Life is a great teacher-What I have learned from being a Parent

I shared some thoughts regarding what I have learned in the last 12 months, the year 2014.  Today I’ll take a different approach, talking about some of the things I have learned by being a parent.  I feel extremely blessed to have two grown sons, both living nearby, that I have had the ability to mentor, develop and now watch grow into strong young men and soon to be husbands.  Ironically, the oldest son, Daniel, celebrates his 27th birthday today.  Happy Birthday to Daniel!  The younger son, Matthew, will be 25 in the summer and both will get married prior to college football season, a must in this part of the world.

Let’s dive into what I learned along the way:

  • Experience and exposure are valuable issues in raising children.  We had the good fortune to take our sons to many parts of the country while they were young and this enabled them to have a greater perspective on the world then if they had only spent time in their state or region.  Even further, they both spent time outside the country either while in college or shortly thereafter.  The biggest challenge I have seen with most Americans is that they have never been outside of this country.  It is hard to judge your own area without seeing it from someone else’s perspective.
  • It takes a village, or a Scout troop, to raise a family.  Both Daniel and Matthew achieved the rank of Eagle Scout while in high school.  For some this may not be a big issue, but I will tell you that the scout troop played a pivotal role in getting our sons to understand the value of hard work and persistence.  There were also numerous times when I could engage another parent to get a point across that I could not get across on my own.  Raising teenagers is sometimes like pushing a rope.  Teens will listen to other parents they know and respect much more readily than they might listen to their own parents, but I also know there were many times when I thought they did listen even though they may have given the impression they were not  paying attention.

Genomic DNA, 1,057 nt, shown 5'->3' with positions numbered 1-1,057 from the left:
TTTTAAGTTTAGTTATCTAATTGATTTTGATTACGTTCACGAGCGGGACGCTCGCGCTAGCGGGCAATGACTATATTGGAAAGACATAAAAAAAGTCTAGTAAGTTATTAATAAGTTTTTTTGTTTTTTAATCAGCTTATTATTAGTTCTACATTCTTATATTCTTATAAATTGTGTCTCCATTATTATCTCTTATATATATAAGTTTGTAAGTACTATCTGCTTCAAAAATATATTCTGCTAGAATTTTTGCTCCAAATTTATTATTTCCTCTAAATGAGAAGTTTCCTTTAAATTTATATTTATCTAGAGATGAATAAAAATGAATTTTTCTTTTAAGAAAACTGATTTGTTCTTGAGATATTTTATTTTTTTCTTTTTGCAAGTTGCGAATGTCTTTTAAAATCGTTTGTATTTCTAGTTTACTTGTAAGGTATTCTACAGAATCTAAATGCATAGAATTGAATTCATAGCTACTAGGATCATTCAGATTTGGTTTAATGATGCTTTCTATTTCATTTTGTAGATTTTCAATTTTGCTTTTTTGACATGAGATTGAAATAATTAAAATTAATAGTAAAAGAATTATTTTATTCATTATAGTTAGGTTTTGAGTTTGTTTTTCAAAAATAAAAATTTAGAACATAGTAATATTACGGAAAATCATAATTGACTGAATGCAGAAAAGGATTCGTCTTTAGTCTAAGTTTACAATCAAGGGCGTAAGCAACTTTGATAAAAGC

• Mothers and sons have a special bond.  Even to this day I find that my sons share much more with their mother than they will with  me.  This does not bother me in the least, but it is just something I have come to know and accept.  My sons have a great mother, one who understands the value of a good tailgate and who also understands that camping can be a fun experience even though she may not have been with us physically on most of these journeys.
  • Your children are watching every move you make.  I will never espouse to having been the perfect parent.  In fact, I was far from that, but I always tried to model my actions such that the boys would see what I thought was important based on where I took them or spent my time.  Giving back to others is a great virtue and I am so pleased to see that both of the boys are now actively engaged in making a difference in the lives of other young people.  It brings tears to my eyes to even think about it as I type this now.
  • Husbands and wives need to be on the same page when it comes to dealing with children.  Gena and I have been of one mind in most everything we have done with the boys, but there were times when they would try to “divide and conquer” when there was something they wanted that one of us did not agree with.  Don’t let your children divide your relationship with your spouse.
  • My role as a parent has changed as they have grown and matured.  As young boys they needed someone to tell them what to do, and they listened and obeyed most of the time.  As teenagers I shifted to more of a mentoring role with occasionally telling when needed.  As an adult parent I am more of a confidant and resource, acting in roles as called upon.  The biggest challenge I see with many parents is that they cannot get out of the way of their children.  I hope I have never been seen as a “helicopter parent” and letting children and young men fail occasionally is good for them, with limits of course.
  • Prayer is a never ending component of parenthood.  I am not sure how often my parents prayed for me, but I know that I pray for my sons daily.  We may disagree on some issues, but I know their hearts are in the right place.  One of the hardest parts of being a parent to adult children is accepting that they may not do things exactly as I would want.  That is between them and their Maker and I only have the ability to pray that they seek that guidance.

I have learned many things by being a parent over the past 27 years and I trust I will remain in this learning mode for many years to come.

I wish the happiest birthday to my elder son Daniel today and also have my younger son Matthew in mind too.

Have a great day!